Hi everyone – here is my homily for the 26th SUNDAY IN ORDINARY TIME – September 29, 2013. The readings for today can be found at: https://usccb.org/bible/readings/092913.cfm. Thanks for reading, sharing and your feedback on these homilies. I greatly appreciate – and am humbled to see how many visitors stop by here each week. Have a great week and God Bless Fr. Jim Chern

Almost two weeks ago, there was a report about Terrie Hall who at age 53 had passed away. More than likely many don’t recognize her name or why this would be national news. But more than likely if you saw the 30 second commercial that she was featured in, she’d be more recognizable. She was featured in this extremely graphic advertising campaign that was aimed at getting people to quit smoking (or even better yet, not to start in the first place). It started out with her putting on a wig, putting false teeth in, covering a hole in her throat with a scarf before she addresses viewers with the use of an electronic voice box, replacing the one she lost due to throat cancer that came from years of smoking. She implores people to stop smoking or resist the temptation to start warning them that if they don’t, they could suffer the horrible effects that she did.

There’s a great number of these educational ads – messages warning people of the possibilities of making poor choices… We see campaigns directed warning people not to drive drunk- with images of people getting arrested; In recent years, there’s been a growing number of warnings about texting and driving – recounting stories of people’s “last tweets” before there lives were suddenly ended by someone being inattentive to driving as they sent a message to someone. They can be extremely powerful, effective, heartfelt and sincere messages. But ultimately the decision to pay attention, to heed, to change our behaviors or not… to take the warnings to heart. . . to not be foolish to think we won’t suffer similar disastrous events as these other poor folks rests on us.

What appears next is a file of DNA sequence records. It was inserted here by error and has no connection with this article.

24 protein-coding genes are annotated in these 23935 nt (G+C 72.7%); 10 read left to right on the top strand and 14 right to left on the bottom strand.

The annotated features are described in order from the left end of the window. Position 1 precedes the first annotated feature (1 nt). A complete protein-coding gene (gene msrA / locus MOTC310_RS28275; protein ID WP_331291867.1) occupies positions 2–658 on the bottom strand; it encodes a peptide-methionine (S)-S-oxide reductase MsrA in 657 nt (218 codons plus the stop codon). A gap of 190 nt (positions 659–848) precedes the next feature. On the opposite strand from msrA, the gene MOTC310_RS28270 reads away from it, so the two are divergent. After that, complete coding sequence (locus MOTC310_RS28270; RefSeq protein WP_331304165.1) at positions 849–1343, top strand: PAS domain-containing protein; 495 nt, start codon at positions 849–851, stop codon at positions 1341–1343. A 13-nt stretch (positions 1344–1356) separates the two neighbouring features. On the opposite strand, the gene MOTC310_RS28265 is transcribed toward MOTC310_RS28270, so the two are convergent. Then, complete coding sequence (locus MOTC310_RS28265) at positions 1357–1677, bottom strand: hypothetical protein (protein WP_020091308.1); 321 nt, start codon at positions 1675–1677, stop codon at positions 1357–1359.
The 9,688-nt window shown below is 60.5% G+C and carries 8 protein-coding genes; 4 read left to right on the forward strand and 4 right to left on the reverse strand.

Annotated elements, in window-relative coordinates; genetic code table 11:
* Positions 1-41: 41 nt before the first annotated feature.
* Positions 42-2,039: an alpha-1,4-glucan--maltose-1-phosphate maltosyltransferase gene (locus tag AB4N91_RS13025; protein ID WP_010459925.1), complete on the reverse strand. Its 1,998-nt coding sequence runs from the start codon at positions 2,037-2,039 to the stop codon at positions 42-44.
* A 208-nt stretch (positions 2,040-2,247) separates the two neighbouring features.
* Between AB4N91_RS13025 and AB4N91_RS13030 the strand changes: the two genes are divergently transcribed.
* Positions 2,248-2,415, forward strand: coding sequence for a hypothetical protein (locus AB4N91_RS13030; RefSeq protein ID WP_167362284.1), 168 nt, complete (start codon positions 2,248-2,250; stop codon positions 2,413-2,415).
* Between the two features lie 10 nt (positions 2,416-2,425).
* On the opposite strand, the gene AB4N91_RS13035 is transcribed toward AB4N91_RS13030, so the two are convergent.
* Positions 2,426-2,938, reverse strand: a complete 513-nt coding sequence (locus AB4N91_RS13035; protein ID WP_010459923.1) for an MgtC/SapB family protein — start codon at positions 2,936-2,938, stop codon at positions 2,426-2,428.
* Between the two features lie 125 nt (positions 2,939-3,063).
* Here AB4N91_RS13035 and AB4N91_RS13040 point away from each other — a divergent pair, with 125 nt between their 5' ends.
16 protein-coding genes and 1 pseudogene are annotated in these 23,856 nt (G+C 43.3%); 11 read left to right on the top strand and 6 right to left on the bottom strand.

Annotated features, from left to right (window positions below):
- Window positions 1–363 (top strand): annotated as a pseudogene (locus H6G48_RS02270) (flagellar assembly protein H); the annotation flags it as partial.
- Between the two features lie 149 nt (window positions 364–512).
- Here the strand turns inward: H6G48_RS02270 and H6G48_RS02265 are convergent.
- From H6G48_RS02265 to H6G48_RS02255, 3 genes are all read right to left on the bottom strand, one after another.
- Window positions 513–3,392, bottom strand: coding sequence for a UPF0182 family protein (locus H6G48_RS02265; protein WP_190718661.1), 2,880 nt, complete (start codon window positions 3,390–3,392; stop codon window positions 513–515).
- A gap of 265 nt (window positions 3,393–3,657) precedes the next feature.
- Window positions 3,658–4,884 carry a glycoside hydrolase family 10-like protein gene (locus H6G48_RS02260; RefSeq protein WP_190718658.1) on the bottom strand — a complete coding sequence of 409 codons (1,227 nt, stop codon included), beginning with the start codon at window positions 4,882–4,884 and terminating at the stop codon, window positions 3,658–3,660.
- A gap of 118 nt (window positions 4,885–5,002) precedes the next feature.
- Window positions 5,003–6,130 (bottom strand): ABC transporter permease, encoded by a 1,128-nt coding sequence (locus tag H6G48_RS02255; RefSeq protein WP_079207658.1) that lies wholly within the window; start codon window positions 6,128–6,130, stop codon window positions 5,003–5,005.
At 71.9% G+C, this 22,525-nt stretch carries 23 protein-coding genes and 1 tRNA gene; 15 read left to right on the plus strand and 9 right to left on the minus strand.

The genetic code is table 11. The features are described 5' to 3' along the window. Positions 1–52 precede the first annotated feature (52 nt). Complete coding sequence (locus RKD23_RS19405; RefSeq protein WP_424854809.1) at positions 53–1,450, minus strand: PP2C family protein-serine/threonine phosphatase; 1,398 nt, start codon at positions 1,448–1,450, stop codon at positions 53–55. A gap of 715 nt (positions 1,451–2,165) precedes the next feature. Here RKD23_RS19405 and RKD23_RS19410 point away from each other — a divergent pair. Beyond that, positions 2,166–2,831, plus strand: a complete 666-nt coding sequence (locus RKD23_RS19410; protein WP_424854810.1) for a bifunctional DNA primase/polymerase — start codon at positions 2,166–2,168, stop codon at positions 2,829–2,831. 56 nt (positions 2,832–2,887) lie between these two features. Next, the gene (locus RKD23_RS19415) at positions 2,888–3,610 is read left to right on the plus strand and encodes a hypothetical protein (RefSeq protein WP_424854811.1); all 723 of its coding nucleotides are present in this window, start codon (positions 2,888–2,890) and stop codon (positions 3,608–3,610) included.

That’s the thing with warning signs though – we have to see the importance of them, realize what’s at jeopardy and then make a fundamental choice or decision to pay attention to them. To learn from them. To heed the warning…

In today’s Gospel, Jesus is issuing a warning. And it’s not simply a warning about the need of taking care of the poor. We have to put today’s Gospel in context to get to the depth of what Jesus is saying. The last few weeks we’ve been hearing Jesus teaching. He’s got his disciples and followers there – so those are the ones who are already committed to Him. He’s got those who’ve heard about Him coming around and wanting to see what all the fuss is about. He’s got the Pharisees, the religious elite of the day there checking out what Jesus is saying. And what have they been listening to Jesus say?

First they heard the prodigal son story (which we reflected on 2 weeks ago); then the parable of the dishonest steward (which was last week’s gospel). And before we pick up on today’s Gospel reading, there was a small but really important incident that the lectionary skips before we get to Jesus telling this story about a dead man named Lazarus. In that skipped portion, the Gospel says that “the Pharisees who heard all of this laughed at Jesus.

Imagine that – they laughed at all that they had just heard – the story of the prodigal son, the story of the dishonest steward… They laughed at Jesus’ revelation of who God is, this loving, merciful father who never stops thinking about any of His Children any of us – even the most lost, wayward of us… They laughed at Jesus’ telling them that the blessings of wealth, health and power aren’t signs aren’t ways of showing how great and wonderful we are in God’s eyes… but rather it’s in what we do with those, how we live as God’s own children that will determine that. They laughed at these things, considering themselves more superior to what Jesus was warning them about.